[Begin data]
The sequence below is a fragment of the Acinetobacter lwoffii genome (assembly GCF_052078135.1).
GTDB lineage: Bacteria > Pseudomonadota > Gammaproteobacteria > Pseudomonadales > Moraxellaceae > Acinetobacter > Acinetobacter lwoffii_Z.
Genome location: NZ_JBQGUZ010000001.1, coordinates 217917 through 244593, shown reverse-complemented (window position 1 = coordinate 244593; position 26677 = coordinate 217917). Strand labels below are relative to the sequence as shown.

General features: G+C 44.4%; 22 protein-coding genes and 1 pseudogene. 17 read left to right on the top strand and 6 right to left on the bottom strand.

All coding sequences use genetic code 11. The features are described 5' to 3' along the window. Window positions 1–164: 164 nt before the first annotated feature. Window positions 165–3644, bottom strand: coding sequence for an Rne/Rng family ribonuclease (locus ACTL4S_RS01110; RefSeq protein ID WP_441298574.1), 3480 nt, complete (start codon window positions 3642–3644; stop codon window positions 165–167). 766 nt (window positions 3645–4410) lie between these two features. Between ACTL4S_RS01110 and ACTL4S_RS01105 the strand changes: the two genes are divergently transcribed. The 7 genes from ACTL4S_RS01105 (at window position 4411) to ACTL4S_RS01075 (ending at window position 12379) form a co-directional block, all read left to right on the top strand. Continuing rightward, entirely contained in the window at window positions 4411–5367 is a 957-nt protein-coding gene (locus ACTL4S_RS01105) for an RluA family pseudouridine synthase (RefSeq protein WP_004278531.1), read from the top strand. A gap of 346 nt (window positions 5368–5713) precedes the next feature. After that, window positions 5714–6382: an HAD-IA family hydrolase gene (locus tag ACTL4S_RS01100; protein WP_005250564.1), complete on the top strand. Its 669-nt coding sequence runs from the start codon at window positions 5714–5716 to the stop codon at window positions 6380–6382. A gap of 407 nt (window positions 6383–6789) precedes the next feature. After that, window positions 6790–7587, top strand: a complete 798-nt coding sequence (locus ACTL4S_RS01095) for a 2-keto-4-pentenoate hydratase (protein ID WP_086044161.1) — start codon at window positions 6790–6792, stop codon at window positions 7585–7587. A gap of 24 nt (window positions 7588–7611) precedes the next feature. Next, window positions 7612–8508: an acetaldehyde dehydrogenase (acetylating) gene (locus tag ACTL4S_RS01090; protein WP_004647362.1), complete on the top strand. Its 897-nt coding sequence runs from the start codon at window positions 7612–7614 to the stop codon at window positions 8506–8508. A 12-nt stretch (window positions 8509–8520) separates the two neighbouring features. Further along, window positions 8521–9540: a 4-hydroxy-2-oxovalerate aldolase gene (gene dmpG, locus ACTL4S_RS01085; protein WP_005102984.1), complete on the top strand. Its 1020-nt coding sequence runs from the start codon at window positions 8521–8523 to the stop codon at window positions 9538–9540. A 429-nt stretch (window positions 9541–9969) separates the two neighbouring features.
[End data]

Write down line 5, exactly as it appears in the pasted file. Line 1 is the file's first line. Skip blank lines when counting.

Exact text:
All coding sequences use genetic code 11. The features are described 5' to 3' along the window. Window positions 1–164: 164 nt before the first annotated feature. Window positions 165–3644, bottom strand: coding sequence for an Rne/Rng family ribonuclease (locus ACTL4S_RS01110; RefSeq protein ID WP_441298574.1), 3480 nt, complete (start codon window positions 3642–3644; stop codon window positions 165–167). 766 nt (window positions 3645–4410) lie between these two features. Between ACTL4S_RS01110 and ACTL4S_RS01105 the strand changes: the two genes are divergently transcribed. The 7 genes from ACTL4S_RS01105 (at window position 4411) to ACTL4S_RS01075 (ending at window position 12379) form a co-directional block, all read left to right on the top strand. Continuing rightward, entirely contained in the window at window positions 4411–5367 is a 957-nt protein-coding gene (locus ACTL4S_RS01105) for an RluA family pseudouridine synthase (RefSeq protein WP_004278531.1), read from the top strand. A gap of 346 nt (window positions 5368–5713) precedes the next feature. After that, window positions 5714–6382: an HAD-IA family hydrolase gene (locus tag ACTL4S_RS01100; protein WP_005250564.1), complete on the top strand. Its 669-nt coding sequence runs from the start codon at window positions 5714–5716 to the stop codon at window positions 6380–6382. A gap of 407 nt (window positions 6383–6789) precedes the next feature. After that, window positions 6790–7587, top strand: a complete 798-nt coding sequence (locus ACTL4S_RS01095) for a 2-keto-4-pentenoate hydratase (protein ID WP_086044161.1) — start codon at window positions 6790–6792, stop codon at window positions 7585–7587. A gap of 24 nt (window positions 7588–7611) precedes the next feature. Next, window positions 7612–8508: an acetaldehyde dehydrogenase (acetylating) gene (locus tag ACTL4S_RS01090; protein WP_004647362.1), complete on the top strand. Its 897-nt coding sequence runs from the start codon at window positions 7612–7614 to the stop codon at window positions 8506–8508. A 12-nt stretch (window positions 8509–8520) separates the two neighbouring features. Further along, window positions 8521–9540: a 4-hydroxy-2-oxovalerate aldolase gene (gene dmpG, locus ACTL4S_RS01085; protein WP_005102984.1), complete on the top strand. Its 1020-nt coding sequence runs from the start codon at window positions 8521–8523 to the stop codon at window positions 9538–9540. A 429-nt stretch (window positions 9541–9969) separates the two neighbouring features.